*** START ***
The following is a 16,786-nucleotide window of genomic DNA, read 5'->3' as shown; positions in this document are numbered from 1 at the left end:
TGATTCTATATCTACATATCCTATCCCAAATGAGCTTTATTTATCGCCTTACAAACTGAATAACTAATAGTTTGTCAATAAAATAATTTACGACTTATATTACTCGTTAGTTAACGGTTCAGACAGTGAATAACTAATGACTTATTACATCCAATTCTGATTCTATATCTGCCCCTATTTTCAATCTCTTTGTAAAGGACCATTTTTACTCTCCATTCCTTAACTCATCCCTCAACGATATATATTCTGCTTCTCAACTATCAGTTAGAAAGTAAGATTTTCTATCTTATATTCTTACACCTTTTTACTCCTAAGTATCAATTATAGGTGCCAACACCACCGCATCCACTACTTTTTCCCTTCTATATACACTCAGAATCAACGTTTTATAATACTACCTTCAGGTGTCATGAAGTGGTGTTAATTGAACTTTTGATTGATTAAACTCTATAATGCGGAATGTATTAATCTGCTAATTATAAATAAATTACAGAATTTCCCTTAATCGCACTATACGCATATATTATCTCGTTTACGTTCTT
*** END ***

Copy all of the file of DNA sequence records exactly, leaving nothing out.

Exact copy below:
The following is a 16,786-nucleotide window of genomic DNA, read 5'->3' as shown; positions in this document are numbered from 1 at the left end:
TGATTCTATATCTACATATCCTATCCCAAATGAGCTTTATTTATCGCCTTACAAACTGAATAACTAATAGTTTGTCAATAAAATAATTTACGACTTATATTACTCGTTAGTTAACGGTTCAGACAGTGAATAACTAATGACTTATTACATCCAATTCTGATTCTATATCTGCCCCTATTTTCAATCTCTTTGTAAAGGACCATTTTTACTCTCCATTCCTTAACTCATCCCTCAACGATATATATTCTGCTTCTCAACTATCAGTTAGAAAGTAAGATTTTCTATCTTATATTCTTACACCTTTTTACTCCTAAGTATCAATTATAGGTGCCAACACCACCGCATCCACTACTTTTTCCCTTCTATATACACTCAGAATCAACGTTTTATAATACTACCTTCAGGTGTCATGAAGTGGTGTTAATTGAACTTTTGATTGATTAAACTCTATAATGCGGAATGTATTAATCTGCTAATTATAAATAAATTACAGAATTTCCCTTAATCGCACTATACGCATATATTATCTCGTTTACGTTCTT